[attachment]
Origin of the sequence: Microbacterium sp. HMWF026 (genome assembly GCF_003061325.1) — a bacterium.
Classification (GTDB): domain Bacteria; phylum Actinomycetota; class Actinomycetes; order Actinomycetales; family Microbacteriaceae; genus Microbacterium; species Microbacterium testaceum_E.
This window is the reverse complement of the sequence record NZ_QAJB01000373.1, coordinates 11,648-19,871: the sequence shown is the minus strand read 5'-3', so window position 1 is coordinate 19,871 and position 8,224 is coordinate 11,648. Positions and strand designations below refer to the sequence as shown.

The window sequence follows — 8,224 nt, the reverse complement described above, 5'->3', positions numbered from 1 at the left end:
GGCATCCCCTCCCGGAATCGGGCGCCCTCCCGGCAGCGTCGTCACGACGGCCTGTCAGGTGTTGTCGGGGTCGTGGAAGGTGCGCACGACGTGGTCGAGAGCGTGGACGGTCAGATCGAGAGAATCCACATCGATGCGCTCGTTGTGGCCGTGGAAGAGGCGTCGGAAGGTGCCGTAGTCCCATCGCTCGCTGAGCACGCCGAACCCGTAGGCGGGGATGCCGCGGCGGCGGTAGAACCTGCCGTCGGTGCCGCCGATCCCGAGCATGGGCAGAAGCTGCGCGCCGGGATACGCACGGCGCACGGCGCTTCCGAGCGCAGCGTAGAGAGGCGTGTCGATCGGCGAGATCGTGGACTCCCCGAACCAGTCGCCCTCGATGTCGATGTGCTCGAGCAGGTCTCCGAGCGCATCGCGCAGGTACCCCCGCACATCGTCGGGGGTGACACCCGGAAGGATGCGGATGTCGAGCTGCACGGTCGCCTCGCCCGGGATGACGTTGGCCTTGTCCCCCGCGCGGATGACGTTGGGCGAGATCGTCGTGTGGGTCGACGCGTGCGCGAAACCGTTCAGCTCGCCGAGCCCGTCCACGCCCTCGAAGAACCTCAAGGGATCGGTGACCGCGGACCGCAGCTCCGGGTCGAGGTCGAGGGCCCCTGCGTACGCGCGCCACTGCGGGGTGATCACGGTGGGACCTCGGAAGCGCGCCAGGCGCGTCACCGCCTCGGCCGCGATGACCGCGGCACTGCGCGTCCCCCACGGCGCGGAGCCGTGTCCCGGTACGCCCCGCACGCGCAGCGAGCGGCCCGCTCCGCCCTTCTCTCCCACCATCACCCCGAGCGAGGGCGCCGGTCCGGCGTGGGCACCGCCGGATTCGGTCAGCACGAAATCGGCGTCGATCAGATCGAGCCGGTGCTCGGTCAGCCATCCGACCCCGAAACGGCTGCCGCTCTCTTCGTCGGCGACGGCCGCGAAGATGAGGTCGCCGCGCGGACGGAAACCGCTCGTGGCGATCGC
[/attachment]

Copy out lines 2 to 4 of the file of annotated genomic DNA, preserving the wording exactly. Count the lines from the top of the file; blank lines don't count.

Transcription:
Classification (GTDB): domain Bacteria; phylum Actinomycetota; class Actinomycetes; order Actinomycetales; family Microbacteriaceae; genus Microbacterium; species Microbacterium testaceum_E.
This window is the reverse complement of the sequence record NZ_QAJB01000373.1, coordinates 11,648-19,871: the sequence shown is the minus strand read 5'-3', so window position 1 is coordinate 19,871 and position 8,224 is coordinate 11,648. Positions and strand designations below refer to the sequence as shown.

The window sequence follows — 8,224 nt, the reverse complement described above, 5'->3', positions numbered from 1 at the left end: